“We understand how important it is to look at the whole picture and we’re excited about the project’s potential,” adds Cease, who is also a research associate with the University of Sydney. “We need a better understanding of the links between overgrazing and locusts. And, from a social perspective, we also need a unified framework to implement what we find into practice in each of the regions in a way that improves the lives of local farmers and the longevity of the grasslands.”

The diverse research team of three biologists and three social scientists will search for answers to two main questions: First, how do the relationship between insects and nutrients, as well as livestock grazing strategies, interact to affect food prices, food security and rangeland degradation? And second, how do property rights and ownership affect society’s ability to respond to the link between overgrazing and locust outbreaks?

“It is commonly believed that people don’t have incentives to care for things that are ‘owned’ collectively,” says Eli Fenichel, a Yale assistant professor, who studies the connections between economic and ecological systems. “However, with what we are learning about locusts, it seems possible that short-sighted environmental management may cause future damage to a community’s economic resources, and also crises for neighboring communities. So the more we learn about these systems, the more it seems that we can turn the study of ecology into a direct cost/benefit for society as a whole.”

The team’s goals are to learn how best to minimize locust outbreaks and to use this knowledge in working with regional governments and communities to devise additional tools for managing the swarms differently. The scientists also want to understand what causes the locust population buildups that lead to migratory swarms.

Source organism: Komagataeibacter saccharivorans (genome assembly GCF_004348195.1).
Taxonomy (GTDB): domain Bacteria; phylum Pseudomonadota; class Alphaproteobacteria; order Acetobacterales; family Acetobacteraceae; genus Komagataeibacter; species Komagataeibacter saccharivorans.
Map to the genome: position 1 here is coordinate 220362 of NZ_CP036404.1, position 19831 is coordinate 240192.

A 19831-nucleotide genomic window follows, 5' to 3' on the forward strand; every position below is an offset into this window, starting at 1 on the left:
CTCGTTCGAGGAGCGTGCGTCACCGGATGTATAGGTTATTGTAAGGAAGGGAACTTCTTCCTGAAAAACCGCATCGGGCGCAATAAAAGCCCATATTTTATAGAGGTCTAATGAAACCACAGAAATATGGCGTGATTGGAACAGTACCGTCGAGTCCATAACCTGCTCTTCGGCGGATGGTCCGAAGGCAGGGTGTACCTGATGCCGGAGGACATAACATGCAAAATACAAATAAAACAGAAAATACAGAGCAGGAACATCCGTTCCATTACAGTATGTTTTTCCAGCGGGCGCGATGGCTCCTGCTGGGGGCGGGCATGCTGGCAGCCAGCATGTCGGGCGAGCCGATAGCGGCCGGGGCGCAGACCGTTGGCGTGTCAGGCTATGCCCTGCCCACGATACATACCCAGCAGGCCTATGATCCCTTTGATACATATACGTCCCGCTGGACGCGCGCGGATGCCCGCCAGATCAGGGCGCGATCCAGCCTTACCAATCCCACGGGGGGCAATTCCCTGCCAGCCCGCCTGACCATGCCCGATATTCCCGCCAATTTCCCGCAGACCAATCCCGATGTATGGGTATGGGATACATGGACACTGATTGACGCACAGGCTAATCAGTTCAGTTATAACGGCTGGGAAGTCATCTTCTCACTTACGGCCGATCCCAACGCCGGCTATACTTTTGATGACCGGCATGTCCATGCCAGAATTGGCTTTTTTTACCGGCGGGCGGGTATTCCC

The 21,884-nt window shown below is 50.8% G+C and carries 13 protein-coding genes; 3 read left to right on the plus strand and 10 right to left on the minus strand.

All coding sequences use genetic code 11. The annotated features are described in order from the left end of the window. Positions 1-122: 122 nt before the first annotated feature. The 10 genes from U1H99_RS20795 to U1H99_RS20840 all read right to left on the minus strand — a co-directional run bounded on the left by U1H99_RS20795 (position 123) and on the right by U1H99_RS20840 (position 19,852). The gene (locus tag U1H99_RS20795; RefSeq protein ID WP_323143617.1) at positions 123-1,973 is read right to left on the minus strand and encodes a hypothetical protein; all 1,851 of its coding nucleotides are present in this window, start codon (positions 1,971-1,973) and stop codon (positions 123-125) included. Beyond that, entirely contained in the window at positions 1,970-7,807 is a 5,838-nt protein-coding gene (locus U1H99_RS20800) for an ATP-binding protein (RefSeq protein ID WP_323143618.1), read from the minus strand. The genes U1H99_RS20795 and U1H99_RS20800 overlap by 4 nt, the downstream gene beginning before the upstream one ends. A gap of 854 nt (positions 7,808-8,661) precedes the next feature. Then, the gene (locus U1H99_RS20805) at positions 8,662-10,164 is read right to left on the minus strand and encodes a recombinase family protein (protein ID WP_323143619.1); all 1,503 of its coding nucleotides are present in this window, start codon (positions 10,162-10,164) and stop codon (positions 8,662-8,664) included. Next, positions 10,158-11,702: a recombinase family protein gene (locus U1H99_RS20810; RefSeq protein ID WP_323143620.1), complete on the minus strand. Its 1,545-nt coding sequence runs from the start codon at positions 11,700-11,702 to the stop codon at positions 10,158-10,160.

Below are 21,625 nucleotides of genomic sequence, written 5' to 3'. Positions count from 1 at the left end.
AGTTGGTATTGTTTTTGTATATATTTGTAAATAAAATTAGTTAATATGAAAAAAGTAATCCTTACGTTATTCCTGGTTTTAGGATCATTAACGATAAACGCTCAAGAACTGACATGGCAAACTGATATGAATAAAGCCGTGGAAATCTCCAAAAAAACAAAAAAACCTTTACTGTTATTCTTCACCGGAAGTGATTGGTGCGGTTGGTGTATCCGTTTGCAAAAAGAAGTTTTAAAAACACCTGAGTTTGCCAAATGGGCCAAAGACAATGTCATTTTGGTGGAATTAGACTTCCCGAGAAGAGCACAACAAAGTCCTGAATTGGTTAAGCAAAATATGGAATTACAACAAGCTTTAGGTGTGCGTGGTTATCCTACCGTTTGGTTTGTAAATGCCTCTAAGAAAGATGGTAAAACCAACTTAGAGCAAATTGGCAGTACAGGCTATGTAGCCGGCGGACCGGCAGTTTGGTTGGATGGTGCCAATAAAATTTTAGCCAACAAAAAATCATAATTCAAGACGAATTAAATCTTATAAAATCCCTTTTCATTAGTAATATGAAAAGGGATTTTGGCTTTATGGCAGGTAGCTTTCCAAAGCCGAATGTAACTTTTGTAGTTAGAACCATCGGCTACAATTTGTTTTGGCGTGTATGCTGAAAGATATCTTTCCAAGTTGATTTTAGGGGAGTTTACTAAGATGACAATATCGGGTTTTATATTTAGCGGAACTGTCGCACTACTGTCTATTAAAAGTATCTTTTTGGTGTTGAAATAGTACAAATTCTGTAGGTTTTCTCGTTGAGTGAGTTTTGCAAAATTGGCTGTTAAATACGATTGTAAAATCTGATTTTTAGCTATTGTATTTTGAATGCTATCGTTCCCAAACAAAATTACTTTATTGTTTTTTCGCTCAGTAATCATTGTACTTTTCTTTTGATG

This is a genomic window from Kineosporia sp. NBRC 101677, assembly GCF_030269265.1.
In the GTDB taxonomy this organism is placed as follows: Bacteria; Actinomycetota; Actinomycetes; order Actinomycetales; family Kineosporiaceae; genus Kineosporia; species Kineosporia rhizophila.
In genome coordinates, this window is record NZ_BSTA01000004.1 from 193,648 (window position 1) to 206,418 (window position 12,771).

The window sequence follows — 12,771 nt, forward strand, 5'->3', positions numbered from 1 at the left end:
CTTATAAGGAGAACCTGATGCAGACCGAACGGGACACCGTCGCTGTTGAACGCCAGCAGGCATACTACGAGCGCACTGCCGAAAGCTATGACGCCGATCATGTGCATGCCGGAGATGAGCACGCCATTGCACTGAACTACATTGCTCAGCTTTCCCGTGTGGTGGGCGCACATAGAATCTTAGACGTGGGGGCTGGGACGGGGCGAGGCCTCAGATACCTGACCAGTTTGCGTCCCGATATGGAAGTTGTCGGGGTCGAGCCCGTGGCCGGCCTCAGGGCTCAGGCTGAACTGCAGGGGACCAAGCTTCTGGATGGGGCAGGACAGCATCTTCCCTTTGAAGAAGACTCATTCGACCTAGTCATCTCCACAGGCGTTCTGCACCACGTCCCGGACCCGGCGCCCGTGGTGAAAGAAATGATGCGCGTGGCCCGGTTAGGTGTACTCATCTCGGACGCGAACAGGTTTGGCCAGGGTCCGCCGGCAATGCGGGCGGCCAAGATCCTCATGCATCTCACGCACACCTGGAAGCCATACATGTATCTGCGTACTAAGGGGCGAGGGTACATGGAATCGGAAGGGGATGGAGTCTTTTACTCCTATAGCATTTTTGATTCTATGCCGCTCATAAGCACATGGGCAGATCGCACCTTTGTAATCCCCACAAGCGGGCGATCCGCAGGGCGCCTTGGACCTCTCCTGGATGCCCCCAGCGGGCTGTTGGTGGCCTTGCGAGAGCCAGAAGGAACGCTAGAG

“A lot of research looks at the deconstructed pieces of a problem and not the larger scale,” says Brian Robinson, an assistant professor at McGill University. “It’s important to find connections between the pieces and, with our research team, we have the people in place to do that. Managing grasslands may help manage locusts, as well as minimize crop and feed loss for animals. But we need to understand how best to do these things on the ground and how management must be adapted to different ecological and social contexts.”

To develop new and sustainable management strategies, the team will study livestock markets, grazing practices, grass ecology and property rights in relationship to locust dynamics.

The study will include the efforts of five ASU undergraduate researchers and two doctoral students from Yale and Colorado State universities. The students will work with ASU School of Life Sciences Professors Jon Harrison and James Elser and may travel to China, Senegal or Australia during their research training.

Along with Cease, the research team includes: Elser, an ASU ecologist; Harrison, an ASU physiologist; Fenichel, a Yale bioeconomist; Robinson, a McGill ecosystem services researcher; and Joleen Hadrich, an agricultural economist with Colorado State University.

This project is funded by NSF grant #1313693. School of Life Sciences is an academic unit of ASU’s College of Liberal Arts and Sciences.

Sandy Leander, sandra.leander@asu.edu
480-965-9865
School of Life Sciences